Big Sacramento-area school districts saw enrollment fall in COVID. Will they recover?

The four largest school districts in the Sacramento region collectively lost about 3,250 students from the last school year to the current one, nearly matching enrollment losses from the first year of the pandemic, according to district financial reports. Excluding charter schools, Sacramento City Unified, San Juan Unified, Elk Grove Unified and Twin Rivers Unified each saw enrollment declines between 1.6% and 2.5% from 2020-21 to 2021-22 — much bigger year-to-year losses than seen before the pandemic. About half of the region’s public K-12 students attend one of those districts. The enrollment figures come from first interim financial reports mandated by the state and presented to the school boards at each of the four districts in December. The numbers may change, though likely not by much, as more data comes in.

While school funding is complicated, more students typically means more state revenue for school districts. When enrollment declines, districts are often forced to lay off teachers and sometimes even close schools. The pandemic is likely to blame for some of the enrollment declines. Some parents frustrated over school lockdowns — and worried about future lockdowns — have moved their children to private school or delayed the start of kindergarten. Many private schools held in-person classes more often during the pandemic than public schools.

The decline, though, is also an acceleration of a standing trend. Lower birthrates, families moving to Placer and El Dorado counties and the aging of residents in the region’s first-line suburbs have pushed enrollment lower for years at San Juan, Twin Rivers and Sacramento City Unified. (Elk Grove Unified had continued to add students — at least until recently.)

“San Juan Unified has been paying close attention to enrollment trends across the district,” said Raj Rai, spokesperson for the district, in an email. “Recently, we have seen declining enrollment in the central and eastern parts of the district while seeing growth in the western side, the Arden Arcade area. “With more than half of California school districts experiencing declining enrollment, the trend is not unique to San Juan Unified or surrounding districts,” she added. “With overall declining birth rates and population shifts as residents move (both in and out of state), growth trends are impacted. Built-out districts without significant new housing developments such as San Juan Unified have historically seen some declines in enrollment.” Growth in Placer County

Meanwhile, the next four largest school districts in the region — Folsom Cordova, Natomas, Rocklin and Roseville Elementary — saw enrollment rebound during the current year. Collectively, those districts added about 1,350 students from 2020-21 to 2021-22, an enrollment increase of about 2.6%. Enrollment at Natomas Unified has surpassed pre-pandemic levels. Enrollment at Folsom Cordova, Rocklin Unified and Roseville City Elementary still lags pre-pandemic levels. Each of those four districts managed to reopen schools for in-person instruction during the pandemic faster than most of their larger counterparts. For example, Folsom Cordova partially re-opened for in-person instruction at many of its elementary schools in mid-November. After a winter surge, it re-opened again in mid-March. The district’s enrollment increased by about 670 students, or 3.4%, from 2020-21 to 2021-22. Schools in Roseville and Rocklin reopened even earlier, and stayed open throughout more of the pandemic. That said, these districts have been growing for years, along with their surrounding communities.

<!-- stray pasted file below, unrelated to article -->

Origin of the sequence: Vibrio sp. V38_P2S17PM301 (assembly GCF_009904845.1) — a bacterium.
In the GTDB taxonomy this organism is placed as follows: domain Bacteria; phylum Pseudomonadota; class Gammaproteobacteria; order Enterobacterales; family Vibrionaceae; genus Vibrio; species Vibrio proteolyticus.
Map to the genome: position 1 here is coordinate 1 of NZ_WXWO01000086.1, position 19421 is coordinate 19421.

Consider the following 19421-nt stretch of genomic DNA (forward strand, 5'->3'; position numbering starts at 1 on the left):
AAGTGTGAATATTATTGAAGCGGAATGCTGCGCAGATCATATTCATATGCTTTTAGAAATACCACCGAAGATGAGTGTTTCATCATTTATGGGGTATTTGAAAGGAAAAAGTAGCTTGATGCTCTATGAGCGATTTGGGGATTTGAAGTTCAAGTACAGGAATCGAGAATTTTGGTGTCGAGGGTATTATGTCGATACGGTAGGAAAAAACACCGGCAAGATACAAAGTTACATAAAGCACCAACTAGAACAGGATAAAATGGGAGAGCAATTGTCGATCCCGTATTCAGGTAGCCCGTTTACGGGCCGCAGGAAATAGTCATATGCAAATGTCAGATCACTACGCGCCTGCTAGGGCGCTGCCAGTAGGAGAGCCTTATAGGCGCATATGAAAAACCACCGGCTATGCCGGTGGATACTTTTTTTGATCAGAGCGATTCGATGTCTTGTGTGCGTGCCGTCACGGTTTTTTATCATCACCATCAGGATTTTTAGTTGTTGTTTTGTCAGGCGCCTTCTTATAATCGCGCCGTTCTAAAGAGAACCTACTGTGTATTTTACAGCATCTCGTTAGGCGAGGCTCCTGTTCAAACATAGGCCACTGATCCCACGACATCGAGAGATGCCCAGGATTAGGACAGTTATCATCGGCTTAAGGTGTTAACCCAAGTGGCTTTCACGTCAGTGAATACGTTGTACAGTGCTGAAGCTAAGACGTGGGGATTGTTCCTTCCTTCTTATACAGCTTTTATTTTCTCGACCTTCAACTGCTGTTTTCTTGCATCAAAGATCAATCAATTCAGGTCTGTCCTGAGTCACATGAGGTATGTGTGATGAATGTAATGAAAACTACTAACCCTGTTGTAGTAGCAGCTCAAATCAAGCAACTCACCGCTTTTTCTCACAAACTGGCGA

In its financial report, San Juan Unified predicts that enrollment will stabilize in coming years, neither growing nor shrinking. Elk Grove sees a rebound Elk Grove Unified is projecting a sharp rebound, saying it will add more than 1,000 students next school year. District officials provided the projection in a December financial report to state education officials, saying classroom numbers should bounce back.

“Due to the recent pandemic our enrollment is lower than it normally would be. We anticipate our enrollment to return to pre-pandemic levels,” district officials said in the December report. Much of that new enrollment is expected to come with the July opening of Miwok Village Elementary School at Poppy Ridge and Lousada drives south of Whitelock Parkway in Elk Grove’s growing southeast end. District officials project as many as 875 students will be enrolled for the upcoming academic year at the new year-round K-6 campus. Twin Rivers Unified officials predict enrollment declines next year, with the district losing another 250 more students. Sacramento City Unified projects that enrollment declines will continue, but at a slower pace. Natomas Unified is predicting slight enrollment declines over the next two years. Rocklin Unified is predicting continued growth, as is Roseville City Elementary.

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